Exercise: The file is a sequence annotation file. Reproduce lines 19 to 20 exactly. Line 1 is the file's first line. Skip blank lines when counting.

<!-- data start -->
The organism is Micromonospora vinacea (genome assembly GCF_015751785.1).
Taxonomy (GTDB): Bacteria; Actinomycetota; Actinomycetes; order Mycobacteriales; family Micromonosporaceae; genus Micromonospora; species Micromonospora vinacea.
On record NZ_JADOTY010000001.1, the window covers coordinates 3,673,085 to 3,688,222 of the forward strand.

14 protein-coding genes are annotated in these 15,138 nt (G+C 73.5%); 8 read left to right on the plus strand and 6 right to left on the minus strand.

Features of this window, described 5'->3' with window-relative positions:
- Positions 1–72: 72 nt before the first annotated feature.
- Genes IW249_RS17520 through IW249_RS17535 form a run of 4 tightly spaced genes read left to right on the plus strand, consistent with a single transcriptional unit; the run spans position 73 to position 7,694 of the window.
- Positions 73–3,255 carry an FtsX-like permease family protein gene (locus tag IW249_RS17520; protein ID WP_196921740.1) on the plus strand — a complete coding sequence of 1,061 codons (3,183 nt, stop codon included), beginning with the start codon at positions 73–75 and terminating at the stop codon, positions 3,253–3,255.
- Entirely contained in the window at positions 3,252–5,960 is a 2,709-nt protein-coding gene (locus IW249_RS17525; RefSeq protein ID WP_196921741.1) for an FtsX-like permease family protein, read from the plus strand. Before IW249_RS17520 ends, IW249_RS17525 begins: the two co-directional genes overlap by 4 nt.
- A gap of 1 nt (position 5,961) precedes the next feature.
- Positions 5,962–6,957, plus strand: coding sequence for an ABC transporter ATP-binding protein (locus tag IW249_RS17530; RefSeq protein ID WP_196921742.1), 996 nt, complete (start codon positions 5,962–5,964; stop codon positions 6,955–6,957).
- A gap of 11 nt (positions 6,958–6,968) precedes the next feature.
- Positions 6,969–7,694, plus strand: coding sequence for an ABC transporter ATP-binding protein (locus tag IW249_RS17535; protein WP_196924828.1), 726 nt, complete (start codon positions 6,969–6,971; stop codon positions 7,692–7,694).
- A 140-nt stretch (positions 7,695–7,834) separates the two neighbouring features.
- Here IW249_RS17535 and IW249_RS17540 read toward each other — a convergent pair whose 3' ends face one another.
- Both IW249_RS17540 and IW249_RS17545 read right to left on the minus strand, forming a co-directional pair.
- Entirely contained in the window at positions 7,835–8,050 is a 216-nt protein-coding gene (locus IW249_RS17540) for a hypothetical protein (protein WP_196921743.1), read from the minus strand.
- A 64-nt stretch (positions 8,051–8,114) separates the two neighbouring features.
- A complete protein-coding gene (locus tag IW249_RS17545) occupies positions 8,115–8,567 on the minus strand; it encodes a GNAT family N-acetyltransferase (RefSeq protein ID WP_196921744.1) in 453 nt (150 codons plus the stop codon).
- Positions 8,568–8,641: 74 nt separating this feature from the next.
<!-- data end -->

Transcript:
- A complete protein-coding gene (locus tag IW249_RS17545) occupies positions 8,115–8,567 on the minus strand; it encodes a GNAT family N-acetyltransferase (RefSeq protein ID WP_196921744.1) in 453 nt (150 codons plus the stop codon).
- Positions 8,568–8,641: 74 nt separating this feature from the next.